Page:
He replied that the figure was too low. Then, despite us being alone, he lowered his voice and said he had a proposal for me. I, in earnest, listened. As I did, I felt there was something terribly wrong with his proposal, which went along the lines of: Why don’t I advise my client to settle the costs of the appeal at RM 15,000.00 and he would reserve for me RM 5,000.00 of that for my trouble? “Win-win!” He was very nice and polite about it.
That is probably one reason why I hate hearing that word – “win-win” – these days (the other being that too many of our local politicians love to use this word). He obviously left my client out of that phrase. I thanked him for his generous offer and told him that it was very unlikely and told him to serve us with his bill of costs. He never did.
These are some of the things from that encounter I wish to emphasize on where corruption is concerned for the lawyer, especially to those starting out:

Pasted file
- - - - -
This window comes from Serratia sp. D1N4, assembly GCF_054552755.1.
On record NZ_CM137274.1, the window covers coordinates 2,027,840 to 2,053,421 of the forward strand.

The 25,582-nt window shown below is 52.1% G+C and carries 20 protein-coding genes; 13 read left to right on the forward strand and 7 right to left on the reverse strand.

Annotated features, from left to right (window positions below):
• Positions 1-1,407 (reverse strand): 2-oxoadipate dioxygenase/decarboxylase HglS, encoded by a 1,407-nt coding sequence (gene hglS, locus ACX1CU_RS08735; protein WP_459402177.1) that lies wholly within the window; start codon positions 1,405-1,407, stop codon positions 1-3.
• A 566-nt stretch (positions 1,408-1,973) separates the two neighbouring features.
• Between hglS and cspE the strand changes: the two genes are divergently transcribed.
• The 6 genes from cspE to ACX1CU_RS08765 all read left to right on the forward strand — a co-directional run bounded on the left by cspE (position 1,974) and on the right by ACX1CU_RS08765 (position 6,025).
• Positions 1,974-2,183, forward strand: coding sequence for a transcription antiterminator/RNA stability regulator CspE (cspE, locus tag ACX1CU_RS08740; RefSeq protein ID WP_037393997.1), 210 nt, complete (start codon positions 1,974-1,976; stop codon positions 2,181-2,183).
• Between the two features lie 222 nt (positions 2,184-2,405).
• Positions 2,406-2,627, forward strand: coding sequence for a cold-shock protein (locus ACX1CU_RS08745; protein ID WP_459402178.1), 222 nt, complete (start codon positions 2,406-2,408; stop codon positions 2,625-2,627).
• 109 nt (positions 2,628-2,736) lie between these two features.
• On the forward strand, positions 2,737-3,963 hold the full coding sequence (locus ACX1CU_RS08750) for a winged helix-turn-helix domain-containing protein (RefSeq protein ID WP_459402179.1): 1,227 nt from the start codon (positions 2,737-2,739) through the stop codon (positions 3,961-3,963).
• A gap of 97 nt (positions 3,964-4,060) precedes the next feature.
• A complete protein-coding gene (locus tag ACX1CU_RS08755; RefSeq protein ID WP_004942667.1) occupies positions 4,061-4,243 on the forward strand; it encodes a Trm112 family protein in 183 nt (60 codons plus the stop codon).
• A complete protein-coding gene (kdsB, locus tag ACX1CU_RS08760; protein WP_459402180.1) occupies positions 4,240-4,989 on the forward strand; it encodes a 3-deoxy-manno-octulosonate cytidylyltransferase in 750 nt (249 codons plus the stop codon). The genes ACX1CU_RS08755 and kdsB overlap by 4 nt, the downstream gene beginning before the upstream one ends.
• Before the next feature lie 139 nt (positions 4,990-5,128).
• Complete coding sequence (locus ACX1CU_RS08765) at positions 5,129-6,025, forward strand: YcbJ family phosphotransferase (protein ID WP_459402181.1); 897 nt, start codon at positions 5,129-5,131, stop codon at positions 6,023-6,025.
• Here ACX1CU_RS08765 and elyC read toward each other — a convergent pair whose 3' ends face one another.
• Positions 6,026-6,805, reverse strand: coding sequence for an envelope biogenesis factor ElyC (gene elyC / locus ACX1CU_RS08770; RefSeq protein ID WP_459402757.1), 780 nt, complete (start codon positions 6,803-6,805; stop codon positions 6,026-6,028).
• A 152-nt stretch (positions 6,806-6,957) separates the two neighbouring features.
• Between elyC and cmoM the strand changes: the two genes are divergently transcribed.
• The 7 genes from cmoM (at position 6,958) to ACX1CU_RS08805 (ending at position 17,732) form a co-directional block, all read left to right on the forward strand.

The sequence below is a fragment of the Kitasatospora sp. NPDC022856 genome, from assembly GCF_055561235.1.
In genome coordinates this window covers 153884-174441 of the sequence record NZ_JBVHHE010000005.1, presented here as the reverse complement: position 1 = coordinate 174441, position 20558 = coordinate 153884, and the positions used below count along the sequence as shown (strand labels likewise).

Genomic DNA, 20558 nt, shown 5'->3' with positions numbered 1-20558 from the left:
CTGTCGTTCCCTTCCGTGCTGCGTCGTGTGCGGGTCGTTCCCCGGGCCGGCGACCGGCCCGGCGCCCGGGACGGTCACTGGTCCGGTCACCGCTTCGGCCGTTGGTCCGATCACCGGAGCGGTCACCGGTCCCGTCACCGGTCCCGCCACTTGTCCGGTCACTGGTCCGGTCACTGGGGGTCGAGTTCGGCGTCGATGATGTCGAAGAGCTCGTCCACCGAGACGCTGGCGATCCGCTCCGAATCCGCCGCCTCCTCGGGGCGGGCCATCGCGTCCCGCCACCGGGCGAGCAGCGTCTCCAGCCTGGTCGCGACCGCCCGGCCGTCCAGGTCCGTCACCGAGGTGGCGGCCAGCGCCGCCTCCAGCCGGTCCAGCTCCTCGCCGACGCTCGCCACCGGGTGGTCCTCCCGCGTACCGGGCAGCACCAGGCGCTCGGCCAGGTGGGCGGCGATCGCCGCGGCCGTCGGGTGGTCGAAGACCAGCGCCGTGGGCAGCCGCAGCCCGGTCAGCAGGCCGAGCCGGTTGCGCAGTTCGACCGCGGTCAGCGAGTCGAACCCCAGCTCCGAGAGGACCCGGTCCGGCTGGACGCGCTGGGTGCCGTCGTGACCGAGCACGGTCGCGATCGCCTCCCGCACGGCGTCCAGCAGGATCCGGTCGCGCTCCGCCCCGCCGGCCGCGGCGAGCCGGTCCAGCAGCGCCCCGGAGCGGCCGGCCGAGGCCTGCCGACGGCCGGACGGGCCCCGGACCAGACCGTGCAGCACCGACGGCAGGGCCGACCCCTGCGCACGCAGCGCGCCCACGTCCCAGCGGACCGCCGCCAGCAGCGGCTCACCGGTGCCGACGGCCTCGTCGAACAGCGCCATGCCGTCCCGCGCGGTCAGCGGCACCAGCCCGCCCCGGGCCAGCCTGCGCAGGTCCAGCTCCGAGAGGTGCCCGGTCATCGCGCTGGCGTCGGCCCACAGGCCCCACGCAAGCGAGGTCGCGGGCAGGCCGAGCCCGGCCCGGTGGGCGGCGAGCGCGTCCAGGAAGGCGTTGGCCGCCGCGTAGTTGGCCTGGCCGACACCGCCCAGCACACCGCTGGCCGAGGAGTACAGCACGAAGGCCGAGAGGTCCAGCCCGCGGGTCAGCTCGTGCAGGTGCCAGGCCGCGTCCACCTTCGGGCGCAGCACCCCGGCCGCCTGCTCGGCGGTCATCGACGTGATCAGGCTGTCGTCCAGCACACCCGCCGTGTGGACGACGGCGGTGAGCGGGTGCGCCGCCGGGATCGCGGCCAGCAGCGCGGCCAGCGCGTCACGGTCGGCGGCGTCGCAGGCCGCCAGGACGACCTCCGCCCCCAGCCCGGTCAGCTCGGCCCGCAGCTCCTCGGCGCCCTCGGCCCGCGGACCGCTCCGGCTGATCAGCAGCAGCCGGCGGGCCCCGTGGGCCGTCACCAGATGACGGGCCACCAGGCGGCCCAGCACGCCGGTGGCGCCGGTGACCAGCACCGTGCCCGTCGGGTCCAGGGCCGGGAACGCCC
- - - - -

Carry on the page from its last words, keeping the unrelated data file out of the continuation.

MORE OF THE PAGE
(i) Corruption can potentially happen any time, anywhere and when you least expect it, and there will be no ominous soundtrack to warn you of it happening.
(ii) It could come from your own legal brethren. There are lawyers and then there are “lawyers”. I conducted the case for about three years before he sprang that on me.
(iii) It need not be some million dollar or even hundreds of thousands of ringgit. It is corruption even if you take RM 10.00 to betray your client’s interest or instructions.
(iv) Corruption need not even be in the shape of money. It could be gifts, sex, etc.